50% of observed global warming is the result of socioeconomic factors?

The logic, in a nutshell, being that if the warming is global then it should be the same in countries getting richer as in those not.

However, there\’s a discrepancy, meaning that at least some (50% is claimed) of the warming observed in rich countries is as a result of things like urban heat island effects, formerly rural stations becoming urban etc.

Anyone seen a discussion of this paper elsewhere? Any climate change warriors addressed it?

10 thoughts on “Eh?”

  1. “The logic, in a nutshell, being that if the warming is global then it should be the same in countries getting richer as in those not.”

    Without ante-ing up the 9 bucks for the paper one is stabbing in the dark but:

    Strongly developed & developing economies may occur in climates that are sensitive to climate change effects. Western civilisation itself originates out of the fertile crescent in the ME which has been climatically precarious for millennia. Maybe its the variability that drives progress. In a more stable environment the locals tend to sit & watch the grass grow.

    Conversely, data collection in developed areas depends on the collectors of the data. So many of the people involved in climate research have a vested interest in AGW that the tendency to put a thumb on the scales is cumulative. There’s a lot more of them commuting from suburbia than trekking to Andes foothills, even given the superb grants.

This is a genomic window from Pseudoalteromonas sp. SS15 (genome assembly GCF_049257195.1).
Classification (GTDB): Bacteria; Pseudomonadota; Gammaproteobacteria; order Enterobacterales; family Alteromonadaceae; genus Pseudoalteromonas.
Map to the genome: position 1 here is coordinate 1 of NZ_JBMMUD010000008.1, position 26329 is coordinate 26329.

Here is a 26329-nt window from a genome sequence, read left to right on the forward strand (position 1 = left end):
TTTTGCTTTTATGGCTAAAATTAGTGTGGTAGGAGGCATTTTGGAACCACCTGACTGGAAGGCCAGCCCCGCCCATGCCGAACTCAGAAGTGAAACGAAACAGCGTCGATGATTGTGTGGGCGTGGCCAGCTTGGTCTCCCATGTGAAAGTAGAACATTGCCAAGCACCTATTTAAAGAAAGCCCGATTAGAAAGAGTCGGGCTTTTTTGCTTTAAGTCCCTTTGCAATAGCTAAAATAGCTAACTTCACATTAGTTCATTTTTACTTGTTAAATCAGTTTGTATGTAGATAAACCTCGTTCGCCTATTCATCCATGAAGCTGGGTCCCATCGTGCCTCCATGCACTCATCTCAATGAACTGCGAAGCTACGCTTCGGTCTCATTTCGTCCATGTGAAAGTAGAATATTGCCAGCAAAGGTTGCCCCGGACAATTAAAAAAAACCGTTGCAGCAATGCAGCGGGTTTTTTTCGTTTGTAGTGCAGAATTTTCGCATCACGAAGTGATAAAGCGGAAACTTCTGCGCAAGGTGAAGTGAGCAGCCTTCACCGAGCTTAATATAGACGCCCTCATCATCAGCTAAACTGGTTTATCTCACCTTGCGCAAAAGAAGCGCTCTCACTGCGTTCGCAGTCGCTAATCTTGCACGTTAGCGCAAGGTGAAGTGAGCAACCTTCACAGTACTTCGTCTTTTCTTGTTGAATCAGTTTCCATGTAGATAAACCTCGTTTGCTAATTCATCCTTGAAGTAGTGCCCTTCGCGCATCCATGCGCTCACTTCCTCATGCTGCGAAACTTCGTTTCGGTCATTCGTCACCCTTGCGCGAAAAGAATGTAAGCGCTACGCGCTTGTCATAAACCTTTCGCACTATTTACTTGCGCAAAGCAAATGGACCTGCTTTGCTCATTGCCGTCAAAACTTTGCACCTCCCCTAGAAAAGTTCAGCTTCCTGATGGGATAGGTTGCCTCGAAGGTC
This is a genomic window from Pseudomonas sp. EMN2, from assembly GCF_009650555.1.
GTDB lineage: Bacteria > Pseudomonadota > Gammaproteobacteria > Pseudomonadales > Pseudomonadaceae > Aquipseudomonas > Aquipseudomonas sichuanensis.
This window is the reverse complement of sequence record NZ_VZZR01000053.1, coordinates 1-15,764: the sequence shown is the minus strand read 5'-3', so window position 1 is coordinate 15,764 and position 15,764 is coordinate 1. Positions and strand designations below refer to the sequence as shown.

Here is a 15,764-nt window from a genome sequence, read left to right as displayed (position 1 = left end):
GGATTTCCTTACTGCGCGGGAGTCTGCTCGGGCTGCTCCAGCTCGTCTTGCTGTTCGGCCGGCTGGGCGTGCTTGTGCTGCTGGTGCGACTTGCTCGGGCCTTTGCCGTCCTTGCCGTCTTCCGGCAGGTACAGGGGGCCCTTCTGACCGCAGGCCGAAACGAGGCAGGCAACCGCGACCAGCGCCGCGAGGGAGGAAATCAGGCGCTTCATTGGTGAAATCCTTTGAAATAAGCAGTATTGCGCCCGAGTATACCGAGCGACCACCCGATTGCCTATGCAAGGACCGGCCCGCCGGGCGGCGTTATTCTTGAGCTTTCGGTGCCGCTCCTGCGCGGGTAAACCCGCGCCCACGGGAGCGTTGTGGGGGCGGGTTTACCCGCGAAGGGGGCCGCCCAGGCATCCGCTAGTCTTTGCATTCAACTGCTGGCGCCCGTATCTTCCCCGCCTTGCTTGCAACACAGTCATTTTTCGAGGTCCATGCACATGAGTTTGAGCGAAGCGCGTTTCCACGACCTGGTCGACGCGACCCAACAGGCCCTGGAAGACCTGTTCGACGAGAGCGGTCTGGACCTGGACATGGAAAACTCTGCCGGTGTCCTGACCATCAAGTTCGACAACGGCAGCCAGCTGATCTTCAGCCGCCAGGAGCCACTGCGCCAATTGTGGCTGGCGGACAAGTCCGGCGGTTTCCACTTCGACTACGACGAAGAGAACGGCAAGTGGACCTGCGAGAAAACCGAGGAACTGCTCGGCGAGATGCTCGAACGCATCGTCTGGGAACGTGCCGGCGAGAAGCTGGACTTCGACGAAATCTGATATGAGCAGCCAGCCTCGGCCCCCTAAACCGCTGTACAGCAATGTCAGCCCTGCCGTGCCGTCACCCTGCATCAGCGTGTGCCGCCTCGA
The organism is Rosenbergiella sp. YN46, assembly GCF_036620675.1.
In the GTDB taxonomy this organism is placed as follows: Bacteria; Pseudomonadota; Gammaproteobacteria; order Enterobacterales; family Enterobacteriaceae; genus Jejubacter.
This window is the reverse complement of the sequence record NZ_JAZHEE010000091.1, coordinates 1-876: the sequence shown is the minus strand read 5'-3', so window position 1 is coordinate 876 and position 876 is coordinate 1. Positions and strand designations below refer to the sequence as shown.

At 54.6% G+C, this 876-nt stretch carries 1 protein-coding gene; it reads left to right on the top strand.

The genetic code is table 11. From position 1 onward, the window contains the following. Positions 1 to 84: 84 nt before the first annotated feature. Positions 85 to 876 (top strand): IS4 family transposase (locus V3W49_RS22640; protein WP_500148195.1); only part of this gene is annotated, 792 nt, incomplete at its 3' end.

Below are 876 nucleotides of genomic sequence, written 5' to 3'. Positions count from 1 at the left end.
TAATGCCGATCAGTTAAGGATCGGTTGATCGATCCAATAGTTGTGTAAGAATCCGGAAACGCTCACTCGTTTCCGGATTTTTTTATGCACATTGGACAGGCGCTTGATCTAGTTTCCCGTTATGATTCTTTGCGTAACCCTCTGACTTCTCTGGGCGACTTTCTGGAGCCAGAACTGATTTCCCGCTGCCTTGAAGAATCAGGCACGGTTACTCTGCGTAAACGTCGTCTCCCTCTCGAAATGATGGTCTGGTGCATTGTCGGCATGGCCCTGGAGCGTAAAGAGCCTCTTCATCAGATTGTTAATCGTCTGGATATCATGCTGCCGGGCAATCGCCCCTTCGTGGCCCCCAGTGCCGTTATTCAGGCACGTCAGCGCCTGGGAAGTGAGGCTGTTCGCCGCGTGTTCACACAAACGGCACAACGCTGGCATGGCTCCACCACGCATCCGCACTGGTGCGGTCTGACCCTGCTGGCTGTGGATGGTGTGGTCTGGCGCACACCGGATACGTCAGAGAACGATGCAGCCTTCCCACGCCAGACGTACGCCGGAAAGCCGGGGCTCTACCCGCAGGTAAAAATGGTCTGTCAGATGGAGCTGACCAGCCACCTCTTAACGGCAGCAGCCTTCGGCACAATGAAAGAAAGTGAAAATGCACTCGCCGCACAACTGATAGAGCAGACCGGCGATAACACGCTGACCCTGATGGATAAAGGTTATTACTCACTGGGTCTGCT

2. So many of the people involved in climate research have a vested interest in AGW that the tendency to put a thumb on the scales is cumulative. There’s a lot more of them commuting from suburbia than trekking to Andes foothills, even given the superb grants.

    Occam’s Razor still takes some beating…..

  3. If ‘AGW’ is indeed more measurable in developed areas than that would seem to be an appropriate use for Occam’s razor. Unless the other theory holds. Or shall we postulate vengeful weather gods?

  4. McKitrick presented this at the Heartland conference in NY. He also discussed the IPCC and RealClimate’s attempts to refute it which appear to have failed dismally. He has a good record as the guy who successfully destroyed the hockey stick.

    I’m not a scientist so I tend to steer clear of the scientific debate but this is more statistics and seems very solid.

  5. Another point is that stations seem to be dropping out of the network, generally those where it is cold and nobody wants to live there any more. Another bias creeping in.

    The problems with temperature monitoring are being documented at surfacestations.org, which can perhaps best be accessed through:

    http://wattsupwiththat.wordpress.com/

    By a handy coincidence, Anthony Watts has today put up a report from the 1930s discussing, ahem, sudden global warming.

  6. Sat here, looking out onto feet of snow and awaiting the next ice-storm, come give me some warming – please!

    The last two years here have been mild – this winter it is back to normal. Tons and tons of snow that won’t shift until June. Someone will have to convince me of global warming or catastrophic climate change.

  7. Vulnerable parts of the Global Warming doctrine include (1) Climate Scientists are inept (or improper) theoretical physicists, and their mathematical models are bilge. This paper is not about that.
    (2) Climate Scientists are inept (or improper) observational physicists, and their “measurements” are bilge. That’s what this paper argues.
    Sounds plausible to me, but let critical scrutiny ensue – after all, it always does ensue for those who oppose the doctrine.

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